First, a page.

Though the Internet of Things era has only just started, it may already be broken.
Like generals fighting the last war instead of the next one, many companies working to build the Internet of Things seem to be stuck in the smartphone and tablet era, embracing approaches that will soon be obsolete, if they aren’t already.
Today, smartphones are powerful hubs surrounded by less intelligent objects. Each device is managed and operated from a few centralized data centers. This is not yet a major issue as devices currently last only a year or two before being decommissioned. The cost of managing data centers is limited in duration and underwritten by a constant flood of replacement devices with short lives.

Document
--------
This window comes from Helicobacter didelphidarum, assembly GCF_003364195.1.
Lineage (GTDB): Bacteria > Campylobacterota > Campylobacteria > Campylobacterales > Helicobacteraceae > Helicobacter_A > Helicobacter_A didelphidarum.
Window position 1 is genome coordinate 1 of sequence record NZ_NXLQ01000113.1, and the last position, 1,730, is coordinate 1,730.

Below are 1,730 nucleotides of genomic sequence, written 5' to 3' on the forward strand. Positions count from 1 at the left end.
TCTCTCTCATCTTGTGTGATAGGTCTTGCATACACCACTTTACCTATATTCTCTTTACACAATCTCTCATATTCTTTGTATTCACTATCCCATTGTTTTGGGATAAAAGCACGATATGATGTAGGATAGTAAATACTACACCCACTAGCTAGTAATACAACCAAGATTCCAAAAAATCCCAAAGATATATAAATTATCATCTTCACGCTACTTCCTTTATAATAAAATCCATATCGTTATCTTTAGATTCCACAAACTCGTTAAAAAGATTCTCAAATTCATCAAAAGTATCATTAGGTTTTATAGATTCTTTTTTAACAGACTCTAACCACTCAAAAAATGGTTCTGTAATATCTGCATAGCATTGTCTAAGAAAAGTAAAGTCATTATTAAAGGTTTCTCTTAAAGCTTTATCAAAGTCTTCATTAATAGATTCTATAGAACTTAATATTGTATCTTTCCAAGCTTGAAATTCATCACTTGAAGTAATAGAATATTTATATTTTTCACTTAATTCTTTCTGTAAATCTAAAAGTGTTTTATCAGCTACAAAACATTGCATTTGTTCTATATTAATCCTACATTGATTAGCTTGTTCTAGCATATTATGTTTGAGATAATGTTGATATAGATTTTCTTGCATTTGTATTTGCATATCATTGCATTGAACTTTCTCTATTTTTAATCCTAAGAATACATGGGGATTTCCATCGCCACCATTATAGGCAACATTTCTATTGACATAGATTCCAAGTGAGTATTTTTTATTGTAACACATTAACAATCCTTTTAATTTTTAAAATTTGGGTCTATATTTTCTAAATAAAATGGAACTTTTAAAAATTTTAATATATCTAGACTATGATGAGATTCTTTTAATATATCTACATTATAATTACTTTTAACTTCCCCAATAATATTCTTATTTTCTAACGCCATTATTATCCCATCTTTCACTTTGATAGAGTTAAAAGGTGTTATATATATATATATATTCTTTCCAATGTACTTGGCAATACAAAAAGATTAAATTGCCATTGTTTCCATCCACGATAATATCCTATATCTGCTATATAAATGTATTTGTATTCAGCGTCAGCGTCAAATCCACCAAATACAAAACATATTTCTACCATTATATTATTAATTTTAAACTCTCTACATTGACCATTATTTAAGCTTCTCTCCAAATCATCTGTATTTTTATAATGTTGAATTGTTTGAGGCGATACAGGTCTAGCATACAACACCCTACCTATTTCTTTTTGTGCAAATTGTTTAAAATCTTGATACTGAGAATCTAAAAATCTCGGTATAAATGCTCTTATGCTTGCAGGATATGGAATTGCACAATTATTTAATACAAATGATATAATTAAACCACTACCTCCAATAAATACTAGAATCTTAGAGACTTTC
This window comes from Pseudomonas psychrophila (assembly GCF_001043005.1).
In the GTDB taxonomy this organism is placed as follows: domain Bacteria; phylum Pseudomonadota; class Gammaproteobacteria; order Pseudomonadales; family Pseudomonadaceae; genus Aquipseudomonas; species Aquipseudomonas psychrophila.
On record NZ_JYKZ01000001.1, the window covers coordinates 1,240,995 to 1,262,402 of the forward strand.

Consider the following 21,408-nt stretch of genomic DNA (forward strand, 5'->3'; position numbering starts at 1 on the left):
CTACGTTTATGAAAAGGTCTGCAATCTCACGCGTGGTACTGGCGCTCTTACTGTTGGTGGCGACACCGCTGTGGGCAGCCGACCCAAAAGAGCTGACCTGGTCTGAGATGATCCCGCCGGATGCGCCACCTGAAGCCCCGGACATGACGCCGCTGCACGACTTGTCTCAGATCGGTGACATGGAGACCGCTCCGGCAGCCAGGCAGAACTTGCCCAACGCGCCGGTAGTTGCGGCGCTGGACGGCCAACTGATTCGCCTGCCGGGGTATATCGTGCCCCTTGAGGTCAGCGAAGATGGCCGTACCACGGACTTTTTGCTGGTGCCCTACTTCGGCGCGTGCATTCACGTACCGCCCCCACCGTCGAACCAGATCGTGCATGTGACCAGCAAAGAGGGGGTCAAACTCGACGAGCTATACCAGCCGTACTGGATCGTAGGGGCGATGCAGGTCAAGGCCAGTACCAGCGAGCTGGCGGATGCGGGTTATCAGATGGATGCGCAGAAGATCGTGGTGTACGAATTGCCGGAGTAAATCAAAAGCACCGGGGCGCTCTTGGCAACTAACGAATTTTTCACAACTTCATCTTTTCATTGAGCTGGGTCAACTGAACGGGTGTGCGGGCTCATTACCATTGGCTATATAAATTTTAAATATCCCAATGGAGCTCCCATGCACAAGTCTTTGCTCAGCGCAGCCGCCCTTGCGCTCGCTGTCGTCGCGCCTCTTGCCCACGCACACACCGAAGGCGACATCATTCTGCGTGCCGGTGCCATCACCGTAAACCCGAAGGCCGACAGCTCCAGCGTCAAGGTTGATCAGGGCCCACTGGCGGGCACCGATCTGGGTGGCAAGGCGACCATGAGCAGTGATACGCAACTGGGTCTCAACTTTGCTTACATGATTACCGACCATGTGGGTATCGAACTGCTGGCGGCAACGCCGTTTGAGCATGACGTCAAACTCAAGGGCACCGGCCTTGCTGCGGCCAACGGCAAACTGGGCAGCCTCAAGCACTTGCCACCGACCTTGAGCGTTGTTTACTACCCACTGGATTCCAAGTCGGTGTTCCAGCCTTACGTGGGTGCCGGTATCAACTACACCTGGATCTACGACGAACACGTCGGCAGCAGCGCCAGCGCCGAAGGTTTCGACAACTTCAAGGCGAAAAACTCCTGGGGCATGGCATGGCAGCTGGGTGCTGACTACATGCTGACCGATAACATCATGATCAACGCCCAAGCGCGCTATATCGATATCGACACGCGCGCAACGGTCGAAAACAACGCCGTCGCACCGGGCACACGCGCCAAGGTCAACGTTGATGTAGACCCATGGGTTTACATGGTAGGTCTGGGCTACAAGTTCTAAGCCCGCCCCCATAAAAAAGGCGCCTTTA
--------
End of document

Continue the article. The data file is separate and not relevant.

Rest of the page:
Not so in the Internet of Things era: an LED lightbulb has an expected life of 20+ years; aircraft are expected to remain in service for decades; the average car on the road in the US is now more than a decade old. Applying a centralized cloud-based business model to these devices will mean decades of expense without decades of associated revenue. At IBM we already see clients that are struggling with device-related services that have failed to meet revenue targets, but cannot be switched off for fear of angering an installed base.